A state judge has overturned a jury’s decision ordering American Family Mutual Insurance Co. to pay $17 million as part of a class-action lawsuit over aftermarket vehicle parts in Missouri.
Jackson County Circuit Judge Edith Messina ruled on Friday, June 22 that the plaintiffs didn’t provide enough proof that they had suffered damages from the insurance company’s policy allowing aftermarket parts in accident repairs.
The $17 million verdict, handed down March 9, covered an estimated 319,000 Missouri residents who made vehicle repair claims between May 1990 and December 2004. Jurors determined American Family allowed repair shops to use inferior, third-party equipment to repair policyholders’ damaged vehicles.
The relatively rare instance of a judge overturning a jury’s decision in a civil case thrilled American Family’s attorneys, who called it “a significant victory” for the company and its policyholders.
“This allows the use of parts that the state of Missouri says it’s OK to use, and it will save policyholders money,” said attorney David Oliver.
Attorneys for the plaintiffs couldn’t be reached for comment.
State law lets repair shops use aftermarket parts as long as they notify the owner.
The case was filed in 2000 and certified as a national class action in 2001. But the Missouri Supreme Court in 2003 ruled that it could apply only to Missouri customers because other states differed in how they regulate insurance company’s use of aftermarket parts.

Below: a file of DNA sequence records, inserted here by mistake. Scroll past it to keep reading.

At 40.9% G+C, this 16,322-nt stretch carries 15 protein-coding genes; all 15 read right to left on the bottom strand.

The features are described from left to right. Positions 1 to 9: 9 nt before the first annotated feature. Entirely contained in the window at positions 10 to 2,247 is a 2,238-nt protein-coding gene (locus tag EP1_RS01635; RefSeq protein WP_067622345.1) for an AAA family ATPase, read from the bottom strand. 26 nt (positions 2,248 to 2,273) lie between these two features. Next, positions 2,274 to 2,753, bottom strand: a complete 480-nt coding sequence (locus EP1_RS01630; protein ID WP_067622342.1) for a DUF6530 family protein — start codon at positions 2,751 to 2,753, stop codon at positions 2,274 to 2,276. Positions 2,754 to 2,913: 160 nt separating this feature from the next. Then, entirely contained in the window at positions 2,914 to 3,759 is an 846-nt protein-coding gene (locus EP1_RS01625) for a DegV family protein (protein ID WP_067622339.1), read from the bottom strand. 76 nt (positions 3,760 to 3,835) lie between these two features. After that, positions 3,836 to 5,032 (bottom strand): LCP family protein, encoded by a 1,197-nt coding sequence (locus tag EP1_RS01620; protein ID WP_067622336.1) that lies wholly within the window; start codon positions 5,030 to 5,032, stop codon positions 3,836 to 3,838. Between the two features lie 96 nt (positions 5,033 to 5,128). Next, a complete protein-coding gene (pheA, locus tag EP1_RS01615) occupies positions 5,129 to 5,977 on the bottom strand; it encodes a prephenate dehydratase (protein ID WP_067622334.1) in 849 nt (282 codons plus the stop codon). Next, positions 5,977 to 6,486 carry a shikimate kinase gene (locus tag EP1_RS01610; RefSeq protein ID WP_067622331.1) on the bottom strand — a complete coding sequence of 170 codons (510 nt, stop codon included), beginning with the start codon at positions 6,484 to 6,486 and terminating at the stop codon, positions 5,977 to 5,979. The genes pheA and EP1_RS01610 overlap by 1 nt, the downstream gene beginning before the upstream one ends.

The suit claimed that while American Family’s policies said the insurer would pay for replacement parts that were similar in quality, fit and performance to the original parts, it actually approved repair estimates including “inferior imitation crash parts” and omitted other necessary repairs.
Following the verdict, the company argued to Messina that the plaintiffs hadn’t proven that American Family hadn’t paid them enough to return their vehicles to pre-accident condition.
Ken Muth, a company spokesman, said the company felt using aftermarket parts was in the best interest of policyholders.
“If there are problems, they’re fixed at no cost to the customer,” Muth said. “So again, we think it’s a big win for our customers.”
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